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REVIEW article

Front. Aging Neurosci., 02 November 2021
Sec. Cellular and Molecular Mechanisms of Brain-aging
https://doi.org/10.3389/fnagi.2021.701322

Demyelination of the Optic Nerve: An Underlying Factor in Glaucoma?

Jingfei Xue, Yingting Zhu, Zhe Liu, Jicheng Lin, Yangjiani Li, Yiqing Li* and Yehong Zhuo*
  • State Key Laboratory of Ophthalmology, Zhongshan Ophthalmic Center, Sun Yat-sen University, Guangzhou, China

Neurodegenerative disorders are characterized by typical neuronal degeneration and axonal loss in the central nervous system (CNS). Demyelination occurs when myelin or oligodendrocytes experience damage. Pathological changes in demyelination contribute to neurodegenerative diseases and worsen clinical symptoms during disease progression. Glaucoma is a neurodegenerative disease characterized by progressive degeneration of retinal ganglion cells (RGCs) and the optic nerve. Since it is not yet well understood, we hypothesized that demyelination could play a significant role in glaucoma. Therefore, this study started with the morphological and functional manifestations of demyelination in the CNS. Then, we discussed the main mechanisms of demyelination in terms of oxidative stress, mitochondrial damage, and immuno-inflammatory responses. Finally, we summarized the existing research on the relationship between optic nerve demyelination and glaucoma, aiming to inspire effective treatment plans for glaucoma in the future.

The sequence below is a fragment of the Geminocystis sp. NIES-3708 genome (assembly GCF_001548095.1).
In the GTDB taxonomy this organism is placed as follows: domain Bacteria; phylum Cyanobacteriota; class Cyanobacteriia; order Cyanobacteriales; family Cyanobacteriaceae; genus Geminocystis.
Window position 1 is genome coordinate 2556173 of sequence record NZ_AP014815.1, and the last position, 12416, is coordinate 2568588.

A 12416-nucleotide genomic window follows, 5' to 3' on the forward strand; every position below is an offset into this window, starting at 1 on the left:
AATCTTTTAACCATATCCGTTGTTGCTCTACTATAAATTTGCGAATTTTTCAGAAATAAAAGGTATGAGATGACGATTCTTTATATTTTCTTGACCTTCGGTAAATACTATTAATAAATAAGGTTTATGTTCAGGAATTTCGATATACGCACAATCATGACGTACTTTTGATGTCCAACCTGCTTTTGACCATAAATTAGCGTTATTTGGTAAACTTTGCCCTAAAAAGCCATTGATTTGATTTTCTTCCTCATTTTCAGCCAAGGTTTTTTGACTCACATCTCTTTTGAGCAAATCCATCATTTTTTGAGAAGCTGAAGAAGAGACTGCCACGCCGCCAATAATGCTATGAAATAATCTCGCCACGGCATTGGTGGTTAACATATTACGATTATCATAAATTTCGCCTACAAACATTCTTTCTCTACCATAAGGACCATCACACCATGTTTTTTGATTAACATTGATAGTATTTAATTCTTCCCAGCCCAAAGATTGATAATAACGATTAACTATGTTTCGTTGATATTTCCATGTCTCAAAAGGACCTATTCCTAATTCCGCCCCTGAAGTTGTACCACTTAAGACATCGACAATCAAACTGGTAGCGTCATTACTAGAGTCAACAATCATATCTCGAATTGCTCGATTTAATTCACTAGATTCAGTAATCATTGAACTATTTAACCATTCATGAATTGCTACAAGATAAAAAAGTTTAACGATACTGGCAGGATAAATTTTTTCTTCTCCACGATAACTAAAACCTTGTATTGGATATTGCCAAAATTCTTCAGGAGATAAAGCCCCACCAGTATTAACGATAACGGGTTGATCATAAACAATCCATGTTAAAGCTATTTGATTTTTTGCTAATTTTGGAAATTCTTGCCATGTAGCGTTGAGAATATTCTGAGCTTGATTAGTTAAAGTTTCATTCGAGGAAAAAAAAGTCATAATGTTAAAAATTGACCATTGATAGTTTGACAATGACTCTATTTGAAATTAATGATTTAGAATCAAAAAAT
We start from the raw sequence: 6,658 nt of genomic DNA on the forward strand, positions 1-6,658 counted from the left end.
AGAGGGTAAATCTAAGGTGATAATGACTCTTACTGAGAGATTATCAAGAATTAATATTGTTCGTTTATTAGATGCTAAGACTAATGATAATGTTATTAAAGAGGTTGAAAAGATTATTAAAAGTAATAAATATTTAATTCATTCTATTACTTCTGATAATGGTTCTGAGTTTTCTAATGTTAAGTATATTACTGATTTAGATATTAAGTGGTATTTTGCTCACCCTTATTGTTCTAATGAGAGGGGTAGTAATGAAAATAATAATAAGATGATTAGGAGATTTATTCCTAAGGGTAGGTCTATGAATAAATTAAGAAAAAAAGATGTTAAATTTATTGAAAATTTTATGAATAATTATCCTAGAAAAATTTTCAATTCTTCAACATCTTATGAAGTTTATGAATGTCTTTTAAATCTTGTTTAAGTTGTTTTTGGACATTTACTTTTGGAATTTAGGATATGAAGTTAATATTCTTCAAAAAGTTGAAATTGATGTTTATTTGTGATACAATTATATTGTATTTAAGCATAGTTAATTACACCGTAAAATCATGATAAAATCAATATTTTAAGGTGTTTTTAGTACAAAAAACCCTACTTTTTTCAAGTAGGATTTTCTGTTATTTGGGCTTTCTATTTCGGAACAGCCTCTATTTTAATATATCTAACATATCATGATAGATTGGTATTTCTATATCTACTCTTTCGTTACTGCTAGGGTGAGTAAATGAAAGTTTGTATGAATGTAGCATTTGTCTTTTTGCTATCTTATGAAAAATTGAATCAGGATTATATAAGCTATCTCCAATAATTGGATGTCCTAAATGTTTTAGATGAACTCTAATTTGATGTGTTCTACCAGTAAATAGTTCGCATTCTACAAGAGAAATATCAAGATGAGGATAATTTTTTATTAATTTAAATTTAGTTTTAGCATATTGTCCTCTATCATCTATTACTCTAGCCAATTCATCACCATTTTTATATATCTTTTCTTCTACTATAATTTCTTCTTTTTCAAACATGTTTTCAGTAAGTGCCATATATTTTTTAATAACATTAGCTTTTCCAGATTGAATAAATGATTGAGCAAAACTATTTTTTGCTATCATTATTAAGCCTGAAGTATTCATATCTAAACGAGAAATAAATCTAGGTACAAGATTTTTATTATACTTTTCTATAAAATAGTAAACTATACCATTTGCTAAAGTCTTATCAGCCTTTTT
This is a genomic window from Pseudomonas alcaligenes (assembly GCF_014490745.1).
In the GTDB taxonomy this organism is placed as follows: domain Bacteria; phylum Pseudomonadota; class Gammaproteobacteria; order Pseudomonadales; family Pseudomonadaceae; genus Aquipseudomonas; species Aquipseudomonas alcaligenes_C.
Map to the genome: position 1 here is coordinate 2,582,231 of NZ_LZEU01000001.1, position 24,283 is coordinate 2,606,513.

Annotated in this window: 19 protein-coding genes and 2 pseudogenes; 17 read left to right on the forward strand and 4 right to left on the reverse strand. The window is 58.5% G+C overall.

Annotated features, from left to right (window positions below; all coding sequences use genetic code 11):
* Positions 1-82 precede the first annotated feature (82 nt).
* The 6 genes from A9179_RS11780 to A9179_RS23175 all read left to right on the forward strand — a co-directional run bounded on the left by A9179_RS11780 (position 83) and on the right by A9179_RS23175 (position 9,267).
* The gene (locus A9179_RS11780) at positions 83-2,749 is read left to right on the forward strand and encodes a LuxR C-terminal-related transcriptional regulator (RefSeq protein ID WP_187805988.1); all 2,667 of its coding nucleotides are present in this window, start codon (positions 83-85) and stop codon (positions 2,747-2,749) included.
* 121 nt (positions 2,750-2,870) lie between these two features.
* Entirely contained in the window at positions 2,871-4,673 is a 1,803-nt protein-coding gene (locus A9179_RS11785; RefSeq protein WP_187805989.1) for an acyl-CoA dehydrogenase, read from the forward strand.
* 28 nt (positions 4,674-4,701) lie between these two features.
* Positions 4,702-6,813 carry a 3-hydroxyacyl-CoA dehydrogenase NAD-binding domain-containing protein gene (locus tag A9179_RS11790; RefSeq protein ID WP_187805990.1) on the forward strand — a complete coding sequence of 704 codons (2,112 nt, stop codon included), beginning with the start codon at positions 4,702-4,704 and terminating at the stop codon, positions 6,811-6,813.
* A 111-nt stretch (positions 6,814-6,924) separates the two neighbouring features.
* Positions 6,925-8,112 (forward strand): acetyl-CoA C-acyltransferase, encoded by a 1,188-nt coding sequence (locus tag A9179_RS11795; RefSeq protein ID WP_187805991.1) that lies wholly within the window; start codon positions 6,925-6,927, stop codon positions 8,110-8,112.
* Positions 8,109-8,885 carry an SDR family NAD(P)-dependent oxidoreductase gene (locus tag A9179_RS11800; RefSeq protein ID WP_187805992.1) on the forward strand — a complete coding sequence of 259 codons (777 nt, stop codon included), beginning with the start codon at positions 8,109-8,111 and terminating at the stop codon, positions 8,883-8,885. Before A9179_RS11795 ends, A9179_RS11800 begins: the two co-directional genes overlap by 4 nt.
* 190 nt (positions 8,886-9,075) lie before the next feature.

Introduction

Neurodegenerative diseases are a group of heterogeneous diseases with progressive and selective loss of neurons (Lin and Beal, 2006). These diseases have some common pathological changes such as axonal dysfunction, demyelination, and irreversible neuronal death. Glaucoma is a neurodegenerative disease characterized by chronic loss of retinal ganglion cells (RGCs) and their axons, with typical clinical manifestations including optic nerve atrophy, visual field defects, and diminution of vision (Weinreb et al., 2014; Jones-Odeh and Hammond, 2015; He et al., 2018). The data from population-based surveys showed that 60 million people suffered from glaucoma worldwide, of which 8.4 million became bilaterally blind, and 112 million people are expected to be suffering from glaucoma by 2040 (Quigley, 2011; Cook and Foster, 2012; Jonas et al., 2017). Developing countries lack efficient and low-cost early screening methods, so the diagnosis of glaucoma is usually confirmed at an advanced stage at which point the optimal treatment period is already missed. Glaucoma disease management in many developing countries needs further improvement. Although it is the leading cause of irreversible blindness worldwide and has been extensively investigated, the pathogenesis of glaucoma is still not yet fully understood (Weinreb et al., 2014). Therefore, it is imperative to explore the pathogenesis and establish an early diagnostic method for glaucoma.